Collins proposed six “military countermeasures” that we would today describe as offensive measures to counter the development and use of a nation-state’s nuclear, biological, or chemical weapons. These counter-measures included interdicting raw materials or finished products associated with a WMD program, extracting key technical experts or program managers, using military force to disable production and storage facilities, using military strikes to confiscate or disarm weapon systems in storage areas, damaging or destroying weapon production facilities, and damaging or destroying associated delivery systems. All of these options relied on the development of intelligence data to detect, characterize, and track the progress of said WMD programs. He noted that all of these options were laden with risk but that inaction might lead to more adverse events if adversaries decided to use these weapons.
Collins’ report was an early look at counter-proliferation strategy, and obviously there has been a great deal of maturation in how the U.S. government addresses the WMD proliferation concerns since then. However, it is rare to see any contemporary discussion on offensive military counter-measures against nation-state or violent extremist groups that are interested in a WMD capability. The counter-WMD community doesn’t have these frank discussions today, preferring to focus on shortfalls in intelligence collection, arms control regimes, and infectious disease counter-measures.
The Congressional Research Service last reported on the general challenge of nation-states developing nuclear, biological, and chemical weapons and associated implications for U.S. policy in 2008. There are focused reports on specific countries’ WMD programs (notably Syria, North Korea, India, and Pakistan), but there are no Congressional Research Service reports — or Government Accountability Office reports for that matter — that so clearly outline, as Collins’ report did, what the military ought to be considering as options to counter the potential development and use of these weapons.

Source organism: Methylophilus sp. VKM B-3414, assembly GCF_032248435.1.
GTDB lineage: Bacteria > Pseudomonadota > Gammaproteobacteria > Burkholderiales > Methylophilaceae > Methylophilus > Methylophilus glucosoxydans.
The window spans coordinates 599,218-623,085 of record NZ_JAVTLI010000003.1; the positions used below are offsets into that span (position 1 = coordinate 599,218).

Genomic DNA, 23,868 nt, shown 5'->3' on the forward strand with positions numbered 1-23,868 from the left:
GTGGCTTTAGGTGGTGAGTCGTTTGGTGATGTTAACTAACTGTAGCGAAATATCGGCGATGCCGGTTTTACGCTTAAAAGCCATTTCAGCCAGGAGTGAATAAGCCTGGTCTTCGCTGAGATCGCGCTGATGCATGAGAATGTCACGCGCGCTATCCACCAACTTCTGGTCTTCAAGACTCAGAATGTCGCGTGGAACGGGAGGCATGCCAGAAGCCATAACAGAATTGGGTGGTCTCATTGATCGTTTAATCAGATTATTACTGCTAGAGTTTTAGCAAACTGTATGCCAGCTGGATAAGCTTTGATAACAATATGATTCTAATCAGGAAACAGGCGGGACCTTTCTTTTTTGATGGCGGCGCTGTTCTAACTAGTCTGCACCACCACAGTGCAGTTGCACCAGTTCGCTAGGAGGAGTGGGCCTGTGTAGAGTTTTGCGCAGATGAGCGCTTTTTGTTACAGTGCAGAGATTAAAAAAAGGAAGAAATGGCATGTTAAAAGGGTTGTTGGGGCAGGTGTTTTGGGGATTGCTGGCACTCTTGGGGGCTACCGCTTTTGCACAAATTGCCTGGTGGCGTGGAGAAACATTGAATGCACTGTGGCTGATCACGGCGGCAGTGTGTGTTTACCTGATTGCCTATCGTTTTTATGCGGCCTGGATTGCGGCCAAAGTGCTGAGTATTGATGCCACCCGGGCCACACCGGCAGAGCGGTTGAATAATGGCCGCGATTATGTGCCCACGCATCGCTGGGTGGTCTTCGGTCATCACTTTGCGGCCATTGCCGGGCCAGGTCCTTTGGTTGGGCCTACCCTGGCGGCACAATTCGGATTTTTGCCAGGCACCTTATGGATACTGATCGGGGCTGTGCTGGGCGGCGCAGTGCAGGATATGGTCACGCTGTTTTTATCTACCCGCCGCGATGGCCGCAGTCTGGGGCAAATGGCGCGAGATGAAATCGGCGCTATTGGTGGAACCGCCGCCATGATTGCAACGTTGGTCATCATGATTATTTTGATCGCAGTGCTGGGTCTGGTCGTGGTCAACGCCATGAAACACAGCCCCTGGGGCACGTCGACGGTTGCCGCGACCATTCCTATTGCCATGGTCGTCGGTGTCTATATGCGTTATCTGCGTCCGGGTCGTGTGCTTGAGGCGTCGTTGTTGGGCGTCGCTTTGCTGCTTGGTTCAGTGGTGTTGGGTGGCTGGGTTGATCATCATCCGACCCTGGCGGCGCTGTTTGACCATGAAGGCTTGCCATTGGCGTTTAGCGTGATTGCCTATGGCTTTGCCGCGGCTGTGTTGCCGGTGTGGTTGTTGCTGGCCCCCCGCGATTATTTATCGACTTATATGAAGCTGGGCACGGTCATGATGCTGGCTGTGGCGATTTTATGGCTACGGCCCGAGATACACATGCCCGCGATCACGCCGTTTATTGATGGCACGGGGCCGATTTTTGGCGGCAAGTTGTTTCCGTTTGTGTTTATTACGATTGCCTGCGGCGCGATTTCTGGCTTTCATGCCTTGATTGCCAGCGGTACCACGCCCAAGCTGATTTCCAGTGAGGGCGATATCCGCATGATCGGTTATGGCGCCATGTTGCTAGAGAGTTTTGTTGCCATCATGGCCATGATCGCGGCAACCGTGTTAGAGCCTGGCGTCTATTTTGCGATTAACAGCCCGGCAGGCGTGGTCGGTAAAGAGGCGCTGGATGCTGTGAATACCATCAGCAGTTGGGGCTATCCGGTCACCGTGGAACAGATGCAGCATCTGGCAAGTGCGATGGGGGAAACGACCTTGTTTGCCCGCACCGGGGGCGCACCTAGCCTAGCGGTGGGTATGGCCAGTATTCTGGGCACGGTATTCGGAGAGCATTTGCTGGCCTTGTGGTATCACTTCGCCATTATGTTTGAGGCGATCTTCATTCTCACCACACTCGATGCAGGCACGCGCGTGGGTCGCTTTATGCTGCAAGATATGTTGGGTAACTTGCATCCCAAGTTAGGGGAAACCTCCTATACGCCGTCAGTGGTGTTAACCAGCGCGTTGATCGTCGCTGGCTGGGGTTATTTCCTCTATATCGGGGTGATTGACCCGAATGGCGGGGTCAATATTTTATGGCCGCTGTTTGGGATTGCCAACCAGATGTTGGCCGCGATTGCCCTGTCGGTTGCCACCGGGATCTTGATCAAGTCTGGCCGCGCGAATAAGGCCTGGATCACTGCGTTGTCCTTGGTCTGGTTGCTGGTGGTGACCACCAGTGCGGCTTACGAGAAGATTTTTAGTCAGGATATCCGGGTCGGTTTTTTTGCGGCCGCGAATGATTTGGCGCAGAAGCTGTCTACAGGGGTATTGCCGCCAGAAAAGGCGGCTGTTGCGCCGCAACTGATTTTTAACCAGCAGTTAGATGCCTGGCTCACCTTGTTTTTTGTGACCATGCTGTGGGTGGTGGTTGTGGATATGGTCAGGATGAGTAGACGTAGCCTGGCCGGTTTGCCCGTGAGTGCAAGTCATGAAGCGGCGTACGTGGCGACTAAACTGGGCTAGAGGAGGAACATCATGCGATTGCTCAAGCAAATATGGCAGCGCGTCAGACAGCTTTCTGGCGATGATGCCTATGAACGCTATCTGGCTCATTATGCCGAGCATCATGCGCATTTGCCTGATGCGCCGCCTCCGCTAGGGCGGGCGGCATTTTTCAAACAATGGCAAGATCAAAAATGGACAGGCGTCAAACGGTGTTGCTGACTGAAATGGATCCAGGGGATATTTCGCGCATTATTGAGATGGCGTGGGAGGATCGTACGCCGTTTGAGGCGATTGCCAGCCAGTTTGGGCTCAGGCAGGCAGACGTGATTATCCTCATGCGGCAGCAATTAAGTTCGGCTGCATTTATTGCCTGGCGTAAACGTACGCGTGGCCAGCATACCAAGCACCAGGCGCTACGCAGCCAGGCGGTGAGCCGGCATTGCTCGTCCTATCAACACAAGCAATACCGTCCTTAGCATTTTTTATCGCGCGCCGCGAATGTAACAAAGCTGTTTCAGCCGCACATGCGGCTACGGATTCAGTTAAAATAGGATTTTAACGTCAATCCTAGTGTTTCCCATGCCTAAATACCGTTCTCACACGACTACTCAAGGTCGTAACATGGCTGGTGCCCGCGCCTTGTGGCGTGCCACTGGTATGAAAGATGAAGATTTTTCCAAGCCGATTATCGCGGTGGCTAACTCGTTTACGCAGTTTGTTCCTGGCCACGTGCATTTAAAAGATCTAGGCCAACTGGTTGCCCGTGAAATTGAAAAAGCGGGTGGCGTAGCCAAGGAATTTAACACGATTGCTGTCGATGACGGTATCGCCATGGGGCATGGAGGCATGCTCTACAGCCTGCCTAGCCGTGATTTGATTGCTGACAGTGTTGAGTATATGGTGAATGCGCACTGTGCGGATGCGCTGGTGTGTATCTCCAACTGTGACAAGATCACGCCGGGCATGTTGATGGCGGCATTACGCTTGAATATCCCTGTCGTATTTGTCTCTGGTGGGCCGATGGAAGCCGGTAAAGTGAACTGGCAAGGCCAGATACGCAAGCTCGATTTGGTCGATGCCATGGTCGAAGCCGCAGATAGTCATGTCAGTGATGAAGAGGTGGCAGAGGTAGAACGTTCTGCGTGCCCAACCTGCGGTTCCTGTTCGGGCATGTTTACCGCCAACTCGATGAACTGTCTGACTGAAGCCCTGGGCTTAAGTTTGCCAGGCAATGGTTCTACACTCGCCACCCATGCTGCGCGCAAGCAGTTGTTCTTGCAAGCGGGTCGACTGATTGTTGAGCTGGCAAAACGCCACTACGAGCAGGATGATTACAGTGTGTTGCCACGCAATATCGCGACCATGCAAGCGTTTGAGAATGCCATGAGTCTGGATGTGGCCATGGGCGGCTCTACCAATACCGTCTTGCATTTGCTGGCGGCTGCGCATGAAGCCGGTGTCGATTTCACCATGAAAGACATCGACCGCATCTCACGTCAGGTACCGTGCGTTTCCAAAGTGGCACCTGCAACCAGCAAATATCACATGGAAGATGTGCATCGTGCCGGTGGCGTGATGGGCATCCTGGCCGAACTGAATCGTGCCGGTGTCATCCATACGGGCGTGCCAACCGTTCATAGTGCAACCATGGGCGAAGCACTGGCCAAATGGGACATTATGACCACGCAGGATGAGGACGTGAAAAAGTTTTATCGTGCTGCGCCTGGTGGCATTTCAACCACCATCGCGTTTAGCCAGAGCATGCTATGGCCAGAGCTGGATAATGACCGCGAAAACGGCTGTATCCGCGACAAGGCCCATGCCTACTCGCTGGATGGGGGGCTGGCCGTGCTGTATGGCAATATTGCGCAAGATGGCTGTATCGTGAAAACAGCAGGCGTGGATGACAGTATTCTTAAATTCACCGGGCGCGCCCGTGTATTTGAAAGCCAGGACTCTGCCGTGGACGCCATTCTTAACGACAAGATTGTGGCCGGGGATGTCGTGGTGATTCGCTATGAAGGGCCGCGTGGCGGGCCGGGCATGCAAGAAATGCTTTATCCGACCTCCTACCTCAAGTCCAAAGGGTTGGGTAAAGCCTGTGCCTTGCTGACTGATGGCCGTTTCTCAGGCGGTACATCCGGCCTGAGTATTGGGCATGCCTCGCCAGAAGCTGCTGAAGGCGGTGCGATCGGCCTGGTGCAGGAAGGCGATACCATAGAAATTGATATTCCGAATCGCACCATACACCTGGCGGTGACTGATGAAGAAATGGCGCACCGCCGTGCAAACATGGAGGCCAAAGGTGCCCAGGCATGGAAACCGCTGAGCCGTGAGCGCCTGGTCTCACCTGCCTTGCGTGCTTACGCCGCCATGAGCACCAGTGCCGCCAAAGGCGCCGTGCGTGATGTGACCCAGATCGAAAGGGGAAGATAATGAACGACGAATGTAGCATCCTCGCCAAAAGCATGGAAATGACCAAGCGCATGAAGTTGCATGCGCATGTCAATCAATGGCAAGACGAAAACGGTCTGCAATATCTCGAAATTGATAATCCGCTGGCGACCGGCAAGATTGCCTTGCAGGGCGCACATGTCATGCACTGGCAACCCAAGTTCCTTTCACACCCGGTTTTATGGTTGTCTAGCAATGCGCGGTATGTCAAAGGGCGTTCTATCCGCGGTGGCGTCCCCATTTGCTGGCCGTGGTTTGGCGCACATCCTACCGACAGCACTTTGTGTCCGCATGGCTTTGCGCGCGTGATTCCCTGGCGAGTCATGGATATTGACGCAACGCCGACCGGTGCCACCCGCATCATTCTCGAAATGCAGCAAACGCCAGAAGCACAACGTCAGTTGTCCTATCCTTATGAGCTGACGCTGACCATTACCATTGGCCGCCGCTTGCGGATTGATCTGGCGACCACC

On Deterrence Principles
Collins was a prolific writer, and of the 12 books he authored, his book Military Strategy, published in 2001, was an excellent primer for newcomers and seasoned professionals in the defense community. While it may be a little dated in light of the defense issues in today’s security environment, it remains a strong foundation for those seeking an understanding of the strategic challenges across the range of military operations. In this book, Collins discussed the fundamentals of deterrence relative to the demands of military strategists and national security policymakers. This should not be confused with the deep theoretical debates of Bernard Brodie, Thomas Schelling, Herman Kahn, or Robert Jervis. Collins’ book represents a more succinct and practical application of deterrent techniques in the context of specific conflict scenarios.
Military students at the war colleges are more familiar with strategic deterrence theory, including deterrence by denial and deterrence by pain, largely relegated to nuclear weapons strategy. Collins offers a more general deterrence discussion that applies to any form of military threats against adversary intentions. Given that there are many different interpretations of deterrence theory, to include whether deterrence really works, he does not offer one doctrinal approach to deterrence but rather 10 principles that guide the effective development and implementation of deterrence.